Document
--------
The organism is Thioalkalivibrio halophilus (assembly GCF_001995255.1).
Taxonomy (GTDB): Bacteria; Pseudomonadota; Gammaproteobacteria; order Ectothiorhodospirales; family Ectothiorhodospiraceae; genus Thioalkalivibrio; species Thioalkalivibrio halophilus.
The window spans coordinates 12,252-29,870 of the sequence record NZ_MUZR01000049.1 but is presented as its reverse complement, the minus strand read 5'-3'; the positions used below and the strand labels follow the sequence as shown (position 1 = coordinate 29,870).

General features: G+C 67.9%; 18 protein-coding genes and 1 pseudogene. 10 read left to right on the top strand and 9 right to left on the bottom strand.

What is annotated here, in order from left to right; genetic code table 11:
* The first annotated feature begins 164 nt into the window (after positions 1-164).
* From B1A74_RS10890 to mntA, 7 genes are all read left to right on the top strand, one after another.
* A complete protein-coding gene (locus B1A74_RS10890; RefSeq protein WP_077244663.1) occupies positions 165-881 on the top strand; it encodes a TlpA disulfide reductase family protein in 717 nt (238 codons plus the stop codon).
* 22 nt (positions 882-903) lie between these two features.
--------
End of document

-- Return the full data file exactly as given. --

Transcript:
The organism is Thioalkalivibrio halophilus (assembly GCF_001995255.1).
Taxonomy (GTDB): Bacteria; Pseudomonadota; Gammaproteobacteria; order Ectothiorhodospirales; family Ectothiorhodospiraceae; genus Thioalkalivibrio; species Thioalkalivibrio halophilus.
The window spans coordinates 12,252-29,870 of the sequence record NZ_MUZR01000049.1 but is presented as its reverse complement, the minus strand read 5'-3'; the positions used below and the strand labels follow the sequence as shown (position 1 = coordinate 29,870).

General features: G+C 67.9%; 18 protein-coding genes and 1 pseudogene. 10 read left to right on the top strand and 9 right to left on the bottom strand.

What is annotated here, in order from left to right; genetic code table 11:
* The first annotated feature begins 164 nt into the window (after positions 1-164).
* From B1A74_RS10890 to mntA, 7 genes are all read left to right on the top strand, one after another.
* A complete protein-coding gene (locus B1A74_RS10890; RefSeq protein WP_077244663.1) occupies positions 165-881 on the top strand; it encodes a TlpA disulfide reductase family protein in 717 nt (238 codons plus the stop codon).
* 22 nt (positions 882-903) lie between these two features.